It’s not a bird, a plane or superman flying over farm fields, but it might be a drone looking for weeds or spraying fungicide. Ben D. Johnson, Territory Sales Manager at Rantizo says that drones have come a long way in a short time. While just a few years ago they were more toy than tool, they are now bigger, smarter and more capable.
It wasn’t long ago that having a drone on farm meant something you picked up at a hobby shop and strapped a GoPro camera to. Drones in agriculture were interesting but limited in their day to day helpfulness. But the drones of today and tomorrow aren’t found in a hobby shop and certainly have found where they can be a great management tool, especially when you’re looking at precision agriculture in areas like Wisconsin where small and irregularly shaped fields are common.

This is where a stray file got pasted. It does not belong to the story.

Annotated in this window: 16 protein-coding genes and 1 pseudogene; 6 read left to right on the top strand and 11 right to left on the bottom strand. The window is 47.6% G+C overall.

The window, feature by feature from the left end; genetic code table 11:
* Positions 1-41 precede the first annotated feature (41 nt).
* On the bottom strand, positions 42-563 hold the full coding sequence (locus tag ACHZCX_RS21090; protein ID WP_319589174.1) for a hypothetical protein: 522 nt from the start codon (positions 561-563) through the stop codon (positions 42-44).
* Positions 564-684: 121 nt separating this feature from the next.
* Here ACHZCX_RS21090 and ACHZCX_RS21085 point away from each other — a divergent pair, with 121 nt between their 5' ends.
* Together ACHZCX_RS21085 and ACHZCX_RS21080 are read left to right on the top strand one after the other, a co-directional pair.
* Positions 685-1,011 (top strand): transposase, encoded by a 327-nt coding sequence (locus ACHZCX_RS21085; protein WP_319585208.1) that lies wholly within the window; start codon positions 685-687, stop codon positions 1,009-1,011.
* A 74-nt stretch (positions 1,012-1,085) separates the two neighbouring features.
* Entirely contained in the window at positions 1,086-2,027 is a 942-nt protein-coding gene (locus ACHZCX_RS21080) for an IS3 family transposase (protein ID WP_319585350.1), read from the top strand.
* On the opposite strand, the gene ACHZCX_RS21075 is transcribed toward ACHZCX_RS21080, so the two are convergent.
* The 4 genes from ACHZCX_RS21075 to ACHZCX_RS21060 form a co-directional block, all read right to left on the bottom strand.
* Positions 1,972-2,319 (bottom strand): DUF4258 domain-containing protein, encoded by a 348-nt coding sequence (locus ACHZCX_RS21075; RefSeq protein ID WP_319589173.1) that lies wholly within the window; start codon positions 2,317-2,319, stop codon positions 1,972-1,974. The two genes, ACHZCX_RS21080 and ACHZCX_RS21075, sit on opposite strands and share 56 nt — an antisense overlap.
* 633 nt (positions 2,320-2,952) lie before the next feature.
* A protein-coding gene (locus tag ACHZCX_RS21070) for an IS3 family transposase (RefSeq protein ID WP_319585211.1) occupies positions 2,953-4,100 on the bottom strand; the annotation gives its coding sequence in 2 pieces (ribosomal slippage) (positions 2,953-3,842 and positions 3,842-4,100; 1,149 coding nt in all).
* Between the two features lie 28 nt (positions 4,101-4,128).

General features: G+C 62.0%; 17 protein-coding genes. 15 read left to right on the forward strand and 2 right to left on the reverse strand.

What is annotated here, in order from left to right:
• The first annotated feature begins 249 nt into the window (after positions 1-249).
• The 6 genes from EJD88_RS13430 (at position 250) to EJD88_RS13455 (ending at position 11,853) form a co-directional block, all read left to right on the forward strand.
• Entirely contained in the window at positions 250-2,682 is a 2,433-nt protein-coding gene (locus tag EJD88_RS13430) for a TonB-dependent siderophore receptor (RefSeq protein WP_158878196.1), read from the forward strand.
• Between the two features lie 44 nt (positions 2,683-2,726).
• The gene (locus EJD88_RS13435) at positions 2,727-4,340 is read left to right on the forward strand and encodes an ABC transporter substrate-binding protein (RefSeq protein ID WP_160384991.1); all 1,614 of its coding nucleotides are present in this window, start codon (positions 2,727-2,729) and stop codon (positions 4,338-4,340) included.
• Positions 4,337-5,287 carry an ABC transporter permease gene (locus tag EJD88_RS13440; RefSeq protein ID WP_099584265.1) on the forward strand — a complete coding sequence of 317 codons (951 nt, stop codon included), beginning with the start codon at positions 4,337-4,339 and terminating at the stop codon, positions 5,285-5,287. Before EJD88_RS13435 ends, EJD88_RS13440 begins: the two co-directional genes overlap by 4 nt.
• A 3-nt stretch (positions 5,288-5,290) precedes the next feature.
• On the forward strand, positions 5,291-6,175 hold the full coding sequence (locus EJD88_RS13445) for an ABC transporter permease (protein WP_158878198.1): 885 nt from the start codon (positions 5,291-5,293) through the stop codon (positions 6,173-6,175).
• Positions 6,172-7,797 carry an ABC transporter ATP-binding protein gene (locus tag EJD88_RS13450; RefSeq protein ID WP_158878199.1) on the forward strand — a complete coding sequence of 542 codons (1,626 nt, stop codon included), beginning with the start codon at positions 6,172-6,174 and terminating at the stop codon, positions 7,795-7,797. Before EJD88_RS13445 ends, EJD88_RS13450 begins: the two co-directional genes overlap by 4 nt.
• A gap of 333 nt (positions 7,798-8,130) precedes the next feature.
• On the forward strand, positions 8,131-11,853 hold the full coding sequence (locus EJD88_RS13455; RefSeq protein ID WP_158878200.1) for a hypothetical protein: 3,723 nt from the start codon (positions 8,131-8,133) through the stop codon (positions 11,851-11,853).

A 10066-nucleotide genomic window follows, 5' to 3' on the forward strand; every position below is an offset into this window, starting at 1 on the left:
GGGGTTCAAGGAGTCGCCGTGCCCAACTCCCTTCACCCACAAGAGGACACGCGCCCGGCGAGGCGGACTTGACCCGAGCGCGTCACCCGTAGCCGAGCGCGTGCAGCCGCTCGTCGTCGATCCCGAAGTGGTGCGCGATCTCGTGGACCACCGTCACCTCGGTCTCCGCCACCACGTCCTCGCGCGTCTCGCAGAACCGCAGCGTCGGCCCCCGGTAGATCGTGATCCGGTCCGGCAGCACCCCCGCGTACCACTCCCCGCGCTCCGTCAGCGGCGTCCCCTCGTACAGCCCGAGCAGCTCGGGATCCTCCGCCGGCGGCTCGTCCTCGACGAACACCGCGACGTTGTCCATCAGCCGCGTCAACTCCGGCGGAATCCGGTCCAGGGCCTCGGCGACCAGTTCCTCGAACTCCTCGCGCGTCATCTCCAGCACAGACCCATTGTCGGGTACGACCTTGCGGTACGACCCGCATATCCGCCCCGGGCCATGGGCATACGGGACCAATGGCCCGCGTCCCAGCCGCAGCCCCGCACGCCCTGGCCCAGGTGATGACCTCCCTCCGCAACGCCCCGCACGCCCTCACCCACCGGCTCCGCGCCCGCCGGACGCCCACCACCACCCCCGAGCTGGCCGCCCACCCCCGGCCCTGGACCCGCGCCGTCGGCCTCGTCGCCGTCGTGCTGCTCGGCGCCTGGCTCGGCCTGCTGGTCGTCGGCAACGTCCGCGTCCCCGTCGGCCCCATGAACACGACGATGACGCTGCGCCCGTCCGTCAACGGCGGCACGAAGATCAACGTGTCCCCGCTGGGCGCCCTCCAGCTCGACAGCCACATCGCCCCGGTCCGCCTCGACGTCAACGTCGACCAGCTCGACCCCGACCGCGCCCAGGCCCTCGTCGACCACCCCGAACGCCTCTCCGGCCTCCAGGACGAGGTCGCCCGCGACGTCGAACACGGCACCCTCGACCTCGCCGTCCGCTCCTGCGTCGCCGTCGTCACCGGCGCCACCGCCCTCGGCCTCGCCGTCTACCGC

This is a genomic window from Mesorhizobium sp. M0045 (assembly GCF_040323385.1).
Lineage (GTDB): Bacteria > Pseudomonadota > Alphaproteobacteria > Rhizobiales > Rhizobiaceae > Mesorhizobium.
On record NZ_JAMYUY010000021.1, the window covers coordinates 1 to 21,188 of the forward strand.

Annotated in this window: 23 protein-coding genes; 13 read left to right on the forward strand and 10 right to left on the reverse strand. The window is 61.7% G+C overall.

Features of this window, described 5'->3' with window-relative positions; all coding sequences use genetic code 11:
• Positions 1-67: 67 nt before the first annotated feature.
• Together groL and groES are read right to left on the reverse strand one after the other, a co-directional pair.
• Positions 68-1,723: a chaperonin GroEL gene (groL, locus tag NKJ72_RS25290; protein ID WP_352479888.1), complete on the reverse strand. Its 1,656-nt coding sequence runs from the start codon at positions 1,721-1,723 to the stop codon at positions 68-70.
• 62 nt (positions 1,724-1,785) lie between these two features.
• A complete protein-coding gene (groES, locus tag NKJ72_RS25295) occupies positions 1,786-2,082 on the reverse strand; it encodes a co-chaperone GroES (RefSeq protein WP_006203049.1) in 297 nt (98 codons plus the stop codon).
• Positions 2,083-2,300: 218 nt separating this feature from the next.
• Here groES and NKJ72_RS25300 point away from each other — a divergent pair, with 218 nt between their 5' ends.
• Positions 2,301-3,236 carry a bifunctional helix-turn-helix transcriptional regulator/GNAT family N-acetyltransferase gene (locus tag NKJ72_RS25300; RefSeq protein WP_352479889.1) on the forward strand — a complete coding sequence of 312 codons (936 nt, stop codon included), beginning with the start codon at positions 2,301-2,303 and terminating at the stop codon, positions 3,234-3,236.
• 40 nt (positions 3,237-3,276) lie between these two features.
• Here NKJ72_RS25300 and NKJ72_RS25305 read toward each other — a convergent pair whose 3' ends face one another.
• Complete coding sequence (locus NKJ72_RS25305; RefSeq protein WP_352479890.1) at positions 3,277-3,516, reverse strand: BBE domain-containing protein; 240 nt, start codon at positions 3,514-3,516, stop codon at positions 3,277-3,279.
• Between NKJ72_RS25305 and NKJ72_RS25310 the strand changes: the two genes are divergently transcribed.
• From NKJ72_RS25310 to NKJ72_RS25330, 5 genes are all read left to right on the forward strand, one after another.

Drones have gotten larger, and are now not only capable of having a spray rig mounted on them, they can also help plant cover crops. And imaging hasn’t gone away, with computer learning drones are now able to be used to seek out pests in a field or spot treat areas of the field. Johnson says drones can really help increase the ROI of a farmer’s acres and for less than the cost of a new pickup truck.
While Johnson says that he sees the next few years bringing in larger drones that are heavier and more capable, he doesn’t think they’ll be taking the place of planes or helicopters. He adds that drones are another tool in the toolbox but not a replacement for other more traditional pest and planting options.